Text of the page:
Across Australia’s education, there is a glimmer of hope that 2022 could be the year that the word “Covid” begins to fade from the public vernacular and things return to normal for students, parents and school staff.
Higher rates of vaccination, the strengthening of public health measures and a gradual decline in case numbers could very well mean that Australian kids end the year celebrating their school formals, participating in Schoolies and looking to the future with a newfound sense of optimism.
But in the meantime, serious issues such as burnout, stretched resources, staff shortages, and the potential for disruption caused by absences and COVID-19 are a stark reminder that big challenges remain.
As those as the helm of our nation’s schools, principals are working hard to ensure that teaching and learning routines return to normal as quickly as possible.
‘A resilient principal means a resilient school’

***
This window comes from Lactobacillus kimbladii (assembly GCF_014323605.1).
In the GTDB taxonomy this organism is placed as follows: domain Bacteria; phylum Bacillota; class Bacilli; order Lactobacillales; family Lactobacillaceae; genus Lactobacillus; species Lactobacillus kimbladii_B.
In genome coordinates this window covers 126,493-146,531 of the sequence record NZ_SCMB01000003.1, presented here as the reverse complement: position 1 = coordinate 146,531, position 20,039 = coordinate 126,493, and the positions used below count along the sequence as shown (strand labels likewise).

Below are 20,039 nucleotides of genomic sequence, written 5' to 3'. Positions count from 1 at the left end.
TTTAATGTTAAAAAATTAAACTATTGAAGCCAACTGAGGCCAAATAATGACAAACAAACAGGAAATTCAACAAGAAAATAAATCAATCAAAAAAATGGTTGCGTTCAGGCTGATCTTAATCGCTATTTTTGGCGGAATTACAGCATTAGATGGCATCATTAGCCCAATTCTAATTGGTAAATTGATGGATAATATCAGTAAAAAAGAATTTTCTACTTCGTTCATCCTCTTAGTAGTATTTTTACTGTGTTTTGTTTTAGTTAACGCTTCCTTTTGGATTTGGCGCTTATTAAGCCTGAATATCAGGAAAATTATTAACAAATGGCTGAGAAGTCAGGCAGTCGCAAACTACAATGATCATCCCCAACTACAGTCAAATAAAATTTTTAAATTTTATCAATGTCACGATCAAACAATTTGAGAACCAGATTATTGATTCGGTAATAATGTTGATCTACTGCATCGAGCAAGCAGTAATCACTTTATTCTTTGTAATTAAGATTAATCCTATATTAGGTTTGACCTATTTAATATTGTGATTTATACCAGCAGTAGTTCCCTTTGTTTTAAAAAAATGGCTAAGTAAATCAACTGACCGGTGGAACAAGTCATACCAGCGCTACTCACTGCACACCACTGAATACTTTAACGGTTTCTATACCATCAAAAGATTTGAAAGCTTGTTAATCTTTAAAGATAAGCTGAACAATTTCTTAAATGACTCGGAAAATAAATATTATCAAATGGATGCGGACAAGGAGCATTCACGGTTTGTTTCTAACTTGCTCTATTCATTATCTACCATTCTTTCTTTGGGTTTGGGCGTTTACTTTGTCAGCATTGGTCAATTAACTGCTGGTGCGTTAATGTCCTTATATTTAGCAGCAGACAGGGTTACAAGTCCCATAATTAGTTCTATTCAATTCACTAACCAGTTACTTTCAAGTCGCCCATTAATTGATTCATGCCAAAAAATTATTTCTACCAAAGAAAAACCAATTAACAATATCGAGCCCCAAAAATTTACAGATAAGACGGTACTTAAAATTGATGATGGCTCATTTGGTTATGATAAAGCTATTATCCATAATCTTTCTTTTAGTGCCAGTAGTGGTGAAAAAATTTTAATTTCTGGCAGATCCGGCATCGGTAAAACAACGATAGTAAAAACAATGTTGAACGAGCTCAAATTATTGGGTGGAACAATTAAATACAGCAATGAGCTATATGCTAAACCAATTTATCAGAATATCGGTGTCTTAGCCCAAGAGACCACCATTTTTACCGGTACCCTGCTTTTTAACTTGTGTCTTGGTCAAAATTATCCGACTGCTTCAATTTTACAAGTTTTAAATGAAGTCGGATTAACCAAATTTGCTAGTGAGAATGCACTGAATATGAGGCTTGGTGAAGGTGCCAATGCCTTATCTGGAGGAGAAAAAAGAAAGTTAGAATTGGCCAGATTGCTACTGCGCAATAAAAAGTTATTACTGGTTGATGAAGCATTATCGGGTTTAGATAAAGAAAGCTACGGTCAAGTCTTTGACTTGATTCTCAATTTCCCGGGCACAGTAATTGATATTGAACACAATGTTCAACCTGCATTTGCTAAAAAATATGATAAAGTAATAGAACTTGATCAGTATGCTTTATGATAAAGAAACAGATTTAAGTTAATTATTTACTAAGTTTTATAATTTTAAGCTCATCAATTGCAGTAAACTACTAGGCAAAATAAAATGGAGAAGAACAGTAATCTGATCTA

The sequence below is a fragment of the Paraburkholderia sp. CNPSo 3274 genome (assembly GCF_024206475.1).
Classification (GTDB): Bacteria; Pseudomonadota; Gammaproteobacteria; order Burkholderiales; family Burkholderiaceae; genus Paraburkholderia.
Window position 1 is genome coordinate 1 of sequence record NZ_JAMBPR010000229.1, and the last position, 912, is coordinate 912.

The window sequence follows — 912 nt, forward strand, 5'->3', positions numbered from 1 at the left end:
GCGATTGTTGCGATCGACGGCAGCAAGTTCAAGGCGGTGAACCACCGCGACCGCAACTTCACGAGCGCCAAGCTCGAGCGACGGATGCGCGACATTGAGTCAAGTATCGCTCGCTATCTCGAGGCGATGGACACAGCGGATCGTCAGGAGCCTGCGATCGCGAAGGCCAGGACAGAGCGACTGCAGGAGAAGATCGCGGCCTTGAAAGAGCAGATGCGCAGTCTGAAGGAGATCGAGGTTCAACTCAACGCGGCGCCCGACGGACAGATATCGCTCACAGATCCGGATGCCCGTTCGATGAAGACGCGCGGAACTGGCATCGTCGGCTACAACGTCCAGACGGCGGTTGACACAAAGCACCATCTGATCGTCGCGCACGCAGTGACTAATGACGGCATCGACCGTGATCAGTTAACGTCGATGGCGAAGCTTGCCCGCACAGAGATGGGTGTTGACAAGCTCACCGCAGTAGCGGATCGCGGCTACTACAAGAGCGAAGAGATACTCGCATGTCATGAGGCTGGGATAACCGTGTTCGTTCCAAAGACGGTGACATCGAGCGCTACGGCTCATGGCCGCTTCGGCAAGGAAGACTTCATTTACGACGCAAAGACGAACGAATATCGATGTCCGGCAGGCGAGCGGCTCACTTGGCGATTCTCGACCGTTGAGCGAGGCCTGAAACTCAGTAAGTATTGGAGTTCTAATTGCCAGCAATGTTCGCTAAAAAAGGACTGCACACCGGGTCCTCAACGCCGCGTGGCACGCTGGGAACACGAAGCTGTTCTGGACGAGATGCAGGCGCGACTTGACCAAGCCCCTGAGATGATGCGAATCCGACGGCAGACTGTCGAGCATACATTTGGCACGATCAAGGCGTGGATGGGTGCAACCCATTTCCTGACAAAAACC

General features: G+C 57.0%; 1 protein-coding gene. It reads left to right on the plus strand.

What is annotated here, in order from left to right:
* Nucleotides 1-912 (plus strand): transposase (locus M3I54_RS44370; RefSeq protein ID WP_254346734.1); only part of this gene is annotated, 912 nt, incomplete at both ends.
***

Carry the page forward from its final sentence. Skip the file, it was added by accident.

Peta Sigley, Chief Knowledge Officer at workplace resilience organisation, Springfox, says that when a principal demonstrates resilience in their own life, it paves the way for the creation of a resilient school – one that is “grounded in productive, mentally healthy teachers, who can sustain a high level of performance, and effectively prepare students for life beyond the classroom”.
“We know that being a leader demands a tremendous amount of responsibility, and stress – both positive and negative; it’s a normal response to the weight of this high-pressure role,” Sigley told The Educator.